A contemporary illustration of this mystification is that of love. True, unconditional love is a choice and pledge, and falls in the spiritual area which is definitely affected by the transcendental need. An ordinary mistake is when love is portrayed as desire or a sheer feeling that changes conditional on one's feelings that day, putting love in psychological needs, and reducing it to animal behaviour. Every need must be developed and in equilibrium with the rest of the needs. For example, one cannot be totally human and put together one's intelligence but abandon his biological needs, and vice-versa. We must toil on all five needs to be fully human. There is much more to being simply human by outward show or species. We must constantly be attentive of our five needs (biological, psychological, spiritual, social, and transcendental) and expand them all abundantly to the paramount of our capacity. We must constantly put an effort on the values that build up the complete human. If we disregard a particular requirement or rule, then we are merely partially human.
We also have ways of thinking to get ourselves out of jeopardy against an antagonist, whether it is physical, mental or emotional. We are the only species on Earth that knows of one supplementary likely causes of death, old age. The majority of us also believe in an afterlife, those that have religions anyways. Every distinct species on Earth has desires, but we have one more explanation of why we are human. We also have wants. We may possibly want something and not need that particular thing at all. We also have factors that outline us, that make us human (Artemis ô1).
So then we get to ask ourselves, what shapes a human's life? Society, environment and nature all shape every human in this world. Society's ethics, traditions, and cultures can control how an individual behaves before of others. We humans are also inclined to emulate our parents and peers in what they do, hence environment influences our humanity. Maybe we just are born the way we are. It's in our genes to be human, it's our nature. Our species are the only ones that can be divine. Our spirituality also influences how we are human. Whereas society and environment influences how we are human, we have an intensity of accountability alongside with society also.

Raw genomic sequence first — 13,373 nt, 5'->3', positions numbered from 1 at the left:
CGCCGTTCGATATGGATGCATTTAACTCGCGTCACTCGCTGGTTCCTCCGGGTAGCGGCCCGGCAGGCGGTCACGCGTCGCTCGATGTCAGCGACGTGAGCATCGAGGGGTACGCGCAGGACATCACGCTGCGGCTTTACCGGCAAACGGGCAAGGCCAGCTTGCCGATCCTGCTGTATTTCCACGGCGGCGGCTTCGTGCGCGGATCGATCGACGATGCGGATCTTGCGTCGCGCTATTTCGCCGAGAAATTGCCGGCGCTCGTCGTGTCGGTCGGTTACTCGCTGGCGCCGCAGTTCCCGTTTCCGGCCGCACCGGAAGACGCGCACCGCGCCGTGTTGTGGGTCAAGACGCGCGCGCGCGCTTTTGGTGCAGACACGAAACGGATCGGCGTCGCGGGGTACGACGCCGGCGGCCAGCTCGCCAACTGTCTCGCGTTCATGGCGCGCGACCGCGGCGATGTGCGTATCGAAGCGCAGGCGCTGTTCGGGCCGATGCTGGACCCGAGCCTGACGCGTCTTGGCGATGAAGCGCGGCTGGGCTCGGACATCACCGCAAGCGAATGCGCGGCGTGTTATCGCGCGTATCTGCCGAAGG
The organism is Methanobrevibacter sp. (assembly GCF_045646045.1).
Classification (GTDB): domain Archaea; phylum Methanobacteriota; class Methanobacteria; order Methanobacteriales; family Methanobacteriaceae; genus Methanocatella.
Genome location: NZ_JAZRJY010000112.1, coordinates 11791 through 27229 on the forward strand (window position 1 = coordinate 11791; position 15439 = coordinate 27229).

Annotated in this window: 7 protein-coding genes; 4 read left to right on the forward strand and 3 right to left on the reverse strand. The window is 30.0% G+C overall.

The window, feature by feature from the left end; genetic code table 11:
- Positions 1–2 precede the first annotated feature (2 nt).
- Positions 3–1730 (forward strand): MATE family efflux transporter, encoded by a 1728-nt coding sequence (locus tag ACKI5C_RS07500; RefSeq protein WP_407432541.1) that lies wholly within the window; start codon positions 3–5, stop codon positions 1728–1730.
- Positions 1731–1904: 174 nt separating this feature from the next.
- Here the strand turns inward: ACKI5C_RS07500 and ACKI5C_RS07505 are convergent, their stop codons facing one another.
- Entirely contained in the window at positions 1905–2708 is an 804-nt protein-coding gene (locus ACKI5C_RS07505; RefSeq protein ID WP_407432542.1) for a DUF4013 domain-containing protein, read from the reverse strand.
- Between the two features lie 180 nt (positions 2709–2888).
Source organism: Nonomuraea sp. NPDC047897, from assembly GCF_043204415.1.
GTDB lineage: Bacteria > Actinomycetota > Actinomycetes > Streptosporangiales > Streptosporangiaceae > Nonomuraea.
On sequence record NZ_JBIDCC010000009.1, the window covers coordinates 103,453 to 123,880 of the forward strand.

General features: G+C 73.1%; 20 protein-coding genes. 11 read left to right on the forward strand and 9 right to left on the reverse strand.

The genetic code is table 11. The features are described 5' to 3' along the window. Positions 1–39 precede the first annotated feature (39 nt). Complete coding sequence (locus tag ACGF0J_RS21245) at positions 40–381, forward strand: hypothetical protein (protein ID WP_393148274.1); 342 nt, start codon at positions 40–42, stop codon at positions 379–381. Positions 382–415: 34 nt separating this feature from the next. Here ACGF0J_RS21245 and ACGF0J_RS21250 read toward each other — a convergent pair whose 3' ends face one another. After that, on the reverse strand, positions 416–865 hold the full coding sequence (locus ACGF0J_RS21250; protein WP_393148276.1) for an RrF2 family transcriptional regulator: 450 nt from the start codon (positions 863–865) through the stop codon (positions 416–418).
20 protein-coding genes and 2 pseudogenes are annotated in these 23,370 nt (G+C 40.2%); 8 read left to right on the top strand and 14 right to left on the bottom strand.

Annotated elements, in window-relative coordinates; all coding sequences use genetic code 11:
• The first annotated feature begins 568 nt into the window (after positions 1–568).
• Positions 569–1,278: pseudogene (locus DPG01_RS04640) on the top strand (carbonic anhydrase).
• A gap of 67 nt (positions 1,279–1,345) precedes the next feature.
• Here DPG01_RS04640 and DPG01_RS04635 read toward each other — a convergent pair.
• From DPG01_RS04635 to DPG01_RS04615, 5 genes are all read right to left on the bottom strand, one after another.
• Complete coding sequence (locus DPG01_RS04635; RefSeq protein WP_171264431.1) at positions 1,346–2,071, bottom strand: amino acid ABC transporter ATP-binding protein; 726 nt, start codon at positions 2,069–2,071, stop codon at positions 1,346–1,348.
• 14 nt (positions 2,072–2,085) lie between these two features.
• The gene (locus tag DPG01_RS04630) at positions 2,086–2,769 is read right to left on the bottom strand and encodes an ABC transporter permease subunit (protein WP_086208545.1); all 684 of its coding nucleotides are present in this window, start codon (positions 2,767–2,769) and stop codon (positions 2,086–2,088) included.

As to what is humanity's purpose, or why we are here, we realise that the reasons of us dwelling on this earth are principally spiritual in nature. The reasons could be philosophical as well. Most people have a religion on this earth. Christianity states that humans are here on this earth to care for God's creations and worship Him. The philosophical side of the question is that we were put here on Earth to acquire innovative information and progressively advance to immensity.
We are conceivably the single species on Earth to attempt to philosophize and spiritualize about why we are here. Nonetheless, an additional explanation to why we are detached from animals themselves! All of these elements pooled together make us an exceptional species on Earth. Yet, with all this information on ourselves, we still have innumerable questions of our genesis. We still speculate these days how we came to be. We conjecture how we are such a distinctive species. We at least are acquainted with one most important factor of ourselves. That is, we are Homo sapiens. We are humans (Harpham 23).